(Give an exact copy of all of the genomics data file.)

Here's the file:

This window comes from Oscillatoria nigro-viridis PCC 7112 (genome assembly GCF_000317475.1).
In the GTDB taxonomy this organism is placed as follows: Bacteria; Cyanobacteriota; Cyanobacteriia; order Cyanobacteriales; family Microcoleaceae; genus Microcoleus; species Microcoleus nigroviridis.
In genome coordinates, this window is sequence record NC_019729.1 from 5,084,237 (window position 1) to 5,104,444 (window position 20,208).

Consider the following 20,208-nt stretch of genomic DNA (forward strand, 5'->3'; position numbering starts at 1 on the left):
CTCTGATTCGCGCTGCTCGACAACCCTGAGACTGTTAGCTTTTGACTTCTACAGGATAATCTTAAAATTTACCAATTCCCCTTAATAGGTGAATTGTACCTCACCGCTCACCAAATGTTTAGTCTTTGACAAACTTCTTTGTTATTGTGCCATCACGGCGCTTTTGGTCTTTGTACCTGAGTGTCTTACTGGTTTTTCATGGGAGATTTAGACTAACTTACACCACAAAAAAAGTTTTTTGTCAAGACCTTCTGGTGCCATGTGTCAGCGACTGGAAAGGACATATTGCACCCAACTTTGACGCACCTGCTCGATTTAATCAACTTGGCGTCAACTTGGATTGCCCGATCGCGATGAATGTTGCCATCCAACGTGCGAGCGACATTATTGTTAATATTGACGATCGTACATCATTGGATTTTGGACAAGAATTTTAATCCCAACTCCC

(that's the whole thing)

This window comes from Oscillatoria nigro-viridis PCC 7112 (genome assembly GCF_000317475.1).
In the GTDB taxonomy this organism is placed as follows: Bacteria; Cyanobacteriota; Cyanobacteriia; order Cyanobacteriales; family Microcoleaceae; genus Microcoleus; species Microcoleus nigroviridis.
In genome coordinates, this window is sequence record NC_019729.1 from 5,084,237 (window position 1) to 5,104,444 (window position 20,208).

Consider the following 20,208-nt stretch of genomic DNA (forward strand, 5'->3'; position numbering starts at 1 on the left):
CTCTGATTCGCGCTGCTCGACAACCCTGAGACTGTTAGCTTTTGACTTCTACAGGATAATCTTAAAATTTACCAATTCCCCTTAATAGGTGAATTGTACCTCACCGCTCACCAAATGTTTAGTCTTTGACAAACTTCTTTGTTATTGTGCCATCACGGCGCTTTTGGTCTTTGTACCTGAGTGTCTTACTGGTTTTTCATGGGAGATTTAGACTAACTTACACCACAAAAAAAGTTTTTTGTCAAGACCTTCTGGTGCCATGTGTCAGCGACTGGAAAGGACATATTGCACCCAACTTTGACGCACCTGCTCGATTTAATCAACTTGGCGTCAACTTGGATTGCCCGATCGCGATGAATGTTGCCATCCAACGTGCGAGCGACATTATTGTTAATATTGACGATCGTACATCATTGGATTTTGGACAAGAATTTTAATCCCAACTCCC